A leaked intelligence document issued by Spain’s CNI spy agency in October warns that Russia is aggressively pursuing a plan to “monopolize access to energy supplies to Europe.” The report validates what many analysts have been saying for a long time, namely that Moscow is using Russian energy companies to gain geo-strategic control over northern, central and southern Europe.
Now Russia’s largest independent oil company, Lukoil, is negotiating the purchase of a 30 percent stake in Repsol YPF SA, Spain’s largest oil company. The deal, which is valued at 5 billion euros ($6.5 billion), calls for Lukoil to buy a 20 percent stake in Repsol from Sacyr Vallehermoso SA, a debt-laden Spanish construction company, and another 10 percent stake from La Caixa, a Catalan savings bank. Lukoil is now seeking financing in order to close the deal.
News of the politically sensitive acquisition has come as a shock to many Spaniards, who now are fiercely debating the wisdom of giving effective control of their “national energy champion” to a Russian company. Analysts say the deal could lead to a full-scale takeover or break-up of Repsol, which has lagged rivals in profitability and in reserves growth in recent years. Under Spanish takeover law, a shareholder must launch an offer for the entire company once it passes the 30 percent threshold.
Spanish Prime Minister José Luis Rodríguez Zapatero had vetoed a similar deal with Lukoil in 2006. At the time, Repsol was talking with Lukoil about cross shareholdings and joint ownership of oil reserves. But those plans were abandoned after Sacyr built up its holdings in Repsol in late 2006, presumably in order to keep Repsol in Spanish hands.
Just days before news of the latest Lukoil deal surfaced, Spanish Economy Minister Pedro Solbes had expressed reservations about plans by another Russian energy company, the state-owned gas monopoly Gazprom, to buy the Repsol stake held by Sacyr. “We’ve privatized companies in Spain, and it grates with me when state-owned foreign companies come and buy them,” Solbes said.
But Zapatero now says he will not interfere in the proposed deal, which he says is an issue between two private companies. He says the government “must be respectful of the interests of the company and possible negotiations on the integration of other partners.”
The Lukoil-Repsol deal casts into stark relief several urgent problems facing Zapatero. High on the list is the precarious financial situation of Sacyr, which is trying to sell assets to cover its massive debts. The construction conglomerate borrowed heavily in recent years to diversify away from real estate after the collapse Spain’s decade-long housing boom. The company spent 6.5 billion euros, for example, to buy its 20 percent stake in Repsol. Sacyr, one of the builders most exposed to a rapidly deteriorating property market, has debts of 16.5 billion euros, which dwarf its market value of 2.6 billion euros. The company has lost 70 percent of its share price since the beginning of 2008 on worries that it cannot generate enough cash to meet its rising financing costs.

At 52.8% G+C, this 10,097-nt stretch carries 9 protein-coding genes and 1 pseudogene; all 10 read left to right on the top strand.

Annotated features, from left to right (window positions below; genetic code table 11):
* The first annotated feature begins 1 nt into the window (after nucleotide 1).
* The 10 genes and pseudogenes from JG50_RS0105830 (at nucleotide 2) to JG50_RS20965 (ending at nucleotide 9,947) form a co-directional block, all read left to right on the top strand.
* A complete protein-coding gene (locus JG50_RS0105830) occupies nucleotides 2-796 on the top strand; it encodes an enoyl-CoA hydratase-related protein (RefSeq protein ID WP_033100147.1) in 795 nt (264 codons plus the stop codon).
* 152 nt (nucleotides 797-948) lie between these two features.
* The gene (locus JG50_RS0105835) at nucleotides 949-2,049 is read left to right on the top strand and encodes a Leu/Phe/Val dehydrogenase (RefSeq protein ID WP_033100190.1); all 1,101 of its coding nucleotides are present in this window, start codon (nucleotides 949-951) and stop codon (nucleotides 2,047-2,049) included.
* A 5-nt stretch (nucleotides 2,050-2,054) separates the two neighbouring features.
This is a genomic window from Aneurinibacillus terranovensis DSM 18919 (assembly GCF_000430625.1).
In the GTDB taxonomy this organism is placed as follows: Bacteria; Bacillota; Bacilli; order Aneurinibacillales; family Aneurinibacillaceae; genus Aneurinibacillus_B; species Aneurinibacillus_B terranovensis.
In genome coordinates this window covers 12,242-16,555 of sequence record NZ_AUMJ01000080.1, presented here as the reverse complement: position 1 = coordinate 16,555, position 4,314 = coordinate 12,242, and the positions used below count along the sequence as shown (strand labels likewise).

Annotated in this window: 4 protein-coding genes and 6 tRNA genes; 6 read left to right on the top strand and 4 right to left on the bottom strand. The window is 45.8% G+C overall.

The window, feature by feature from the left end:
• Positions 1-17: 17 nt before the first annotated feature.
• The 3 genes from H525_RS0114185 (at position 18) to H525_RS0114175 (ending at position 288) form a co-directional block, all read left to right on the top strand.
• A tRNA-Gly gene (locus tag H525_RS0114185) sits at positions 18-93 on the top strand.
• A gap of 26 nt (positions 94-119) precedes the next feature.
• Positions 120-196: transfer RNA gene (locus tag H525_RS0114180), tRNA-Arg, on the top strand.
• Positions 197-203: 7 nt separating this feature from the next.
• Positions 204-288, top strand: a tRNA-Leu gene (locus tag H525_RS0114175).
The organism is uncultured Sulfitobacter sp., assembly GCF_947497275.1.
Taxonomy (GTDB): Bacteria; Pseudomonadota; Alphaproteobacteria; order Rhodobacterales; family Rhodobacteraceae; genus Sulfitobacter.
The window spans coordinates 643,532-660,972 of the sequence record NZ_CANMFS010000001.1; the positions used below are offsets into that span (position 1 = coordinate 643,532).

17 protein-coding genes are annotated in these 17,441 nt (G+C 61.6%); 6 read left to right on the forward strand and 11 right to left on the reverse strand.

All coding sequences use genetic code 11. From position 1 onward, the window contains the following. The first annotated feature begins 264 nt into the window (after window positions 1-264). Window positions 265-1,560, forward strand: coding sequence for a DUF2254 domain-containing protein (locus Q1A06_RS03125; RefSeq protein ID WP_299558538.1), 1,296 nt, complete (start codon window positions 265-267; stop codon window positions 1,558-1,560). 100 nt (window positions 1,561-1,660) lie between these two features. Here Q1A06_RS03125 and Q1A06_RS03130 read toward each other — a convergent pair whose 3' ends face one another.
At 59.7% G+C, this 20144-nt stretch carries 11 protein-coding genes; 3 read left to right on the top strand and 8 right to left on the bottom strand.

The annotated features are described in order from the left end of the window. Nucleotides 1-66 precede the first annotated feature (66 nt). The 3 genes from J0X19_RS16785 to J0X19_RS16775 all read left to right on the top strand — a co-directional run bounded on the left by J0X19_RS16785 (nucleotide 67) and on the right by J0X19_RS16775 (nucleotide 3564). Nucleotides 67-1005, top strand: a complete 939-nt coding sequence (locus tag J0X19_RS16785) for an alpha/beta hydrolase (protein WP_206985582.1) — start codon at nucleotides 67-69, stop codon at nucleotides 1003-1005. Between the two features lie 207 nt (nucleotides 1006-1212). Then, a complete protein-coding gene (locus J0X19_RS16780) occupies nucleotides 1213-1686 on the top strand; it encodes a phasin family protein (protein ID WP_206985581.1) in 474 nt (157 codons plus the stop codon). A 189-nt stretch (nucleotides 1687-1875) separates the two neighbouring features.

The collapse of Sacyr would generate ripple effects across the entire Spanish economy, which partly explains Zapatero’s eagerness to find a buyer for the company’s assets. Spain is currently facing the worst economic crisis since its transition to democracy after the death of General Francisco Franco in 1975. The rate of unemployment, for example, is forecast to reach 14 percent in 2009 and a staggering 18 percent in 2010.
An even greater problem is Spain’s extraordinarily large external deficit, which has been running at around 8 billion euros ($10 billion) per month, or 10 percent of GDP. This deficit was previously financed by an inflow of mortgage funding which has now all but dried up. Zapatero is therefore looking for new ways to fund the deficit, which is where the sale of Repsol to Lukoil comes into play. Zapatero is desperately seeking a foreign buyer to raise liquidity for the Spanish banking system, and Lukoil is the only company that has come forward to make the sale viable.
Spanish newspapers across the political spectrum have come out against the deal, as has Spain’s conservative opposition, which says it will do “everything possible” to prevent it from happening. “Nobody in Europe has sold its energy supply and put it in the hands of a Russian company,” opposition leader Mariano Rajoy said. His views have been echoed by former Socialist Prime Minister Felipe González, who says “The operation seems to me wrong, it is a mistake and it should be avoided if at all possible.”
Critics of the Repsol deal say Lukoil’s entry into Spain could eventually give Russia control over energy access to southern Europe, the only major area of the continent that is still out of Moscow’s reach. The deal would also give Lukoil influence in the Maghreb, where Repsol has major interests. And because Repsol relies on South America for some 95 percent of its oil reserves, the deal would also catapult Lukoil into Latin America and the Caribbean. Others say those fears are overblown.
But the Repsol-Lukoil talks come just one week after the European Union announced steps to reduce the risk of Russian blackmail over energy supplies by opening up a new southern gas corridor that bypasses Russia. “The EU wants different sources of supply,” says European Commission President José Manuel Barroso. “We must not sleepwalk into Europe’s energy dependence crisis.”